The IVIE Tax

The new law on declaring real estate abroad

By Avv. Michele Capecchi, LL.M.

This spring, I wrote an article about the new property tax owed by the owners of real estate property in Italy, called the Imposta Municipale Unica (IMU; see TF 166). Then, just a few days ago, a foreign resident presented me the following problem: ‘I don’t have real estate property in Italy, but I do have an apartment in France, that I bought some years ago, when I was still living there. Now the Italian tax police have asked me to provide itemized information that I annually pay taxes on the property in France. Before I provide this evidence, I would like to know, since I do not pay taxes in Italy, whether the Agenzia delle Entrate has the right to ask me this kind of information and why.’


The law considers a ‘resident in Italy’ to be a person who spends the majority of the fiscal year (184 days per year) in Italy, either because he or she is registered in the civil records of residents (anagrafe), or because he or she has ‘the center of their personal or professional interests’ (article 43 of the civil code) in Italy.

In other words, if a person has family, owns a property, has children who attend local schools in Italy, or simply lives in Italy for more than 184 days per year, it is likely that he or she will be considered a ‘resident’ and therefore subject to the payment of the IVIE levy on the property that he or she owns abroad.

If the property is owned by a group of people, the tax is to be paid by each person in proportion to the ownership percentage of the property. Special rules are also set if the property abroad is registered under someone else’s name (for example, through a trust).


If the owner already pays the equivalent of property tax (for instance, Council Tax in the United Kingdom; in Argentina the Impuesto Inmobiliario; in the United States, Real Estate Tax or Property Tax) in the country where the property is located and if that levy is higher than the IVIE that should be paid in Italy, then he or she will not have to pay IVIE. Specifically, that person still has the obligation of declaring the property in his/her Italian Tax Report, but the law will grant a tax credit up to the amount of IVIE that he or she would have paid in Italy. Further reductions may be granted if the property is located in the European Union.


The rate of IVIE is 0.76 percent of the ‘value of the premise.’ For properties in the European Union, the value taken into consideration is the rental value as assessed by the local land registry. Indeed, within the European Union, each country has adopted a similar system to calculate local property taxes. If that value is not available, the value stated on the purchase document will be used. If this value is not available (perhaps because the property was given or inherited), the ‘property value’ is the amount that the donor or the deceased person paid for that property. If even this value is not available, the current market value of the property will be taken into consideration.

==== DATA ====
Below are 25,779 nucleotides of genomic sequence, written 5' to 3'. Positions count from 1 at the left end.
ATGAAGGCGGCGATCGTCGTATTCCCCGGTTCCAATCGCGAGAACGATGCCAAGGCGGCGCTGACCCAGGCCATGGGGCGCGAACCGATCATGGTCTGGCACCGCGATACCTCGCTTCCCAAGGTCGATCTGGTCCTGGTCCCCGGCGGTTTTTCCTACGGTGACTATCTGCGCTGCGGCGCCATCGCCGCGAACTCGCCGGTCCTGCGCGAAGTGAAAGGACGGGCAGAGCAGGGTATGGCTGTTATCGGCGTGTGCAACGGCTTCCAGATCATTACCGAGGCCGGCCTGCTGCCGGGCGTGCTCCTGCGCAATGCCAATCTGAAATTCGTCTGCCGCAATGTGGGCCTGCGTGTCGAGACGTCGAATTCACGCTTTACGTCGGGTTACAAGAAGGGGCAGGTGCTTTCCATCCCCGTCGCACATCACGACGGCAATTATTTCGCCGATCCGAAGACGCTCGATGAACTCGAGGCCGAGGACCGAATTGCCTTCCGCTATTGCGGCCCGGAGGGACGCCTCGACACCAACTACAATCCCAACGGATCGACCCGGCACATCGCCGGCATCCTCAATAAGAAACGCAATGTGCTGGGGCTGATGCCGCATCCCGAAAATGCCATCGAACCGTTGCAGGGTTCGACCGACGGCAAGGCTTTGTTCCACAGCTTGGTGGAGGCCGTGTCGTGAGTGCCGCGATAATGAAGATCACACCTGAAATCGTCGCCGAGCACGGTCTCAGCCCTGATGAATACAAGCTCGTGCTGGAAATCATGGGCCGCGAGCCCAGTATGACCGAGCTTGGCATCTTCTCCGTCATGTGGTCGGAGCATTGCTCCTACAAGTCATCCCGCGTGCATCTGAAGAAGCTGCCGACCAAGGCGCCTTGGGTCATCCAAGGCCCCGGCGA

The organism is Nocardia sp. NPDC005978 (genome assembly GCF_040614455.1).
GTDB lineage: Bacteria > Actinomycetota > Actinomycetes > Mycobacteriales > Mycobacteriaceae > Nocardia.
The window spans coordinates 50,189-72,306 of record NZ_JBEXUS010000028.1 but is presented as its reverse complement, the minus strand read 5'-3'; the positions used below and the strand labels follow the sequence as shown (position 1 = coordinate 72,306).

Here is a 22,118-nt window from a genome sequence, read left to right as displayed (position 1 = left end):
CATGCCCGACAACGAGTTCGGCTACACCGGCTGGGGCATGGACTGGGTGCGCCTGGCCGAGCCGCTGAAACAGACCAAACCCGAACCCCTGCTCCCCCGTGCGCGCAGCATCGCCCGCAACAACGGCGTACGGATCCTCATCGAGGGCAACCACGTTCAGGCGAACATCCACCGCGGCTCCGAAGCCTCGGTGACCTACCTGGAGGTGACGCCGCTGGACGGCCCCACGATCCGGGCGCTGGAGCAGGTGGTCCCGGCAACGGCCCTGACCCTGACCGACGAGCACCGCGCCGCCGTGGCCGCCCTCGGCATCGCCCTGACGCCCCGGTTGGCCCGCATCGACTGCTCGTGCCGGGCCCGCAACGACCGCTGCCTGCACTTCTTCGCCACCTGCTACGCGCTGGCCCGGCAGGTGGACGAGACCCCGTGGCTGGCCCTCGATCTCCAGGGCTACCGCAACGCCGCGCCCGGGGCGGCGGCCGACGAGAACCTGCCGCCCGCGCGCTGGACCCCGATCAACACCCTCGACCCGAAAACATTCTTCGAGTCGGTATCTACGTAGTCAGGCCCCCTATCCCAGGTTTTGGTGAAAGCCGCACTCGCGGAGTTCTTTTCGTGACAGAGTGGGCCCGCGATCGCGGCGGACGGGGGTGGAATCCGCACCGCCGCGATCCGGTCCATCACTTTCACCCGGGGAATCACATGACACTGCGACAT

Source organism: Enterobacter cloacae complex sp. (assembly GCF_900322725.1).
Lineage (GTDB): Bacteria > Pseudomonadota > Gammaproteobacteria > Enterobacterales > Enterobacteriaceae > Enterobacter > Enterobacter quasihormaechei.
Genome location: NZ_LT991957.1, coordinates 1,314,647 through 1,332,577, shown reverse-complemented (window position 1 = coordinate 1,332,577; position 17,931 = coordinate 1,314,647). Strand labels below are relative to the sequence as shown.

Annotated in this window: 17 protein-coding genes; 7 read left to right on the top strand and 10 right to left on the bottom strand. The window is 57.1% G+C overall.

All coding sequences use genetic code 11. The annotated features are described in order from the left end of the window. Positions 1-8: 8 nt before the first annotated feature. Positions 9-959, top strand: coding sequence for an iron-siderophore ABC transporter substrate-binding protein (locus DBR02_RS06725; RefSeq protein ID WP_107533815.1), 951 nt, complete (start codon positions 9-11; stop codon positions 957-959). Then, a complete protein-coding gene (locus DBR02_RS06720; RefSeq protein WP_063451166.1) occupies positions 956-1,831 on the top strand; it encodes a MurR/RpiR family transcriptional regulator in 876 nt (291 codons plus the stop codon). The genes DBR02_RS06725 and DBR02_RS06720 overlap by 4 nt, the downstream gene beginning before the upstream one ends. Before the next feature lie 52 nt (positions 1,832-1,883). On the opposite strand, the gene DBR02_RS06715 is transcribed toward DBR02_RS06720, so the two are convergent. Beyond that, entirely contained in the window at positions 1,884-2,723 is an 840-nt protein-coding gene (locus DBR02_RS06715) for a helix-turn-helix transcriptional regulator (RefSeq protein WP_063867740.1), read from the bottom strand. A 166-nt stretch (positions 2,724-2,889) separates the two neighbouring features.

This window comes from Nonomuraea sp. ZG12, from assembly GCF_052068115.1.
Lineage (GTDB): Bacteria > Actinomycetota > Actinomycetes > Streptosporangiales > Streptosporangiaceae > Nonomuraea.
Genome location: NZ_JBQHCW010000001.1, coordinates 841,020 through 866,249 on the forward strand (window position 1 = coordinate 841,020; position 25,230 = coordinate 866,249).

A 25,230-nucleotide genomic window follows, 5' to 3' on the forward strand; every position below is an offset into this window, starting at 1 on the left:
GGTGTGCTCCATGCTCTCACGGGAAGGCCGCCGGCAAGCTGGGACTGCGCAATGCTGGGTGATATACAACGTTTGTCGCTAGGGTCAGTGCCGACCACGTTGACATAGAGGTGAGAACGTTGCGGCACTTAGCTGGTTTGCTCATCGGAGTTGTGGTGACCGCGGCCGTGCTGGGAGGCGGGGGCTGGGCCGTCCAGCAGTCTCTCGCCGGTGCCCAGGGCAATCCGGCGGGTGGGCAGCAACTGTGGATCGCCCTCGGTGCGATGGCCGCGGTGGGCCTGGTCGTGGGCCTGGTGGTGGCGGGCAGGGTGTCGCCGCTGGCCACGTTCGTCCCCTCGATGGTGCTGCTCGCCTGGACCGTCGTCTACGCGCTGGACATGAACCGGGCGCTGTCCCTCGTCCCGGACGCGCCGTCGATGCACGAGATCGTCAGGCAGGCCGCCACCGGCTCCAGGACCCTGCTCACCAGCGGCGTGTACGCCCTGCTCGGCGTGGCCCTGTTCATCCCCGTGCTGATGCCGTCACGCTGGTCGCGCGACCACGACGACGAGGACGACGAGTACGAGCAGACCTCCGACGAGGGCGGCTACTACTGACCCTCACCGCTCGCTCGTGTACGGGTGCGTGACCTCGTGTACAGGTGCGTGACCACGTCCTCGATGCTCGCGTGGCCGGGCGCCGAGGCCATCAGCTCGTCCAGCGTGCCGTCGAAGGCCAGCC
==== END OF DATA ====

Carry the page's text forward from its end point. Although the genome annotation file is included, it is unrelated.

If the amount of the tax is lower than 200 euro (which means that the value of the property is lower than 26,381 euro), the owner pays nothing.

If the property owned abroad is the ‘first’ property, where the owner maintains his formal residency, 200 euro is deducted from the amount of IVIE to be paid. Another 50 euro can be deducted for each child under 26 who lives in the property.


The levy must be paid once a year, with the annual tax report in June. There is a specific area of the income declaration (Denuncia dei Redditi) where property owners must declare the value of any property abroad, and other codes that the Agenzia delle Entrate uses to identify assets. As noted previously, this information is required even if the property owner does not have an Italian income.


Now. The Latins used to say ‘ignorance of the law excuses no one.’ As always, this brief article presents only the framework, not the details of this new tax. Therefore, whether you are a resident or not, if you own property abroad and you are unsure of your tax liabilities, please ask a professional for advice.


Disclaimer: The information provided in this article does not constitute legal advice and should not substitute for counsel. The information is based on the opinion of an independent expert and does not claim to be complete or definitive.


Originally published by Michele Capecchi on The Florentine (

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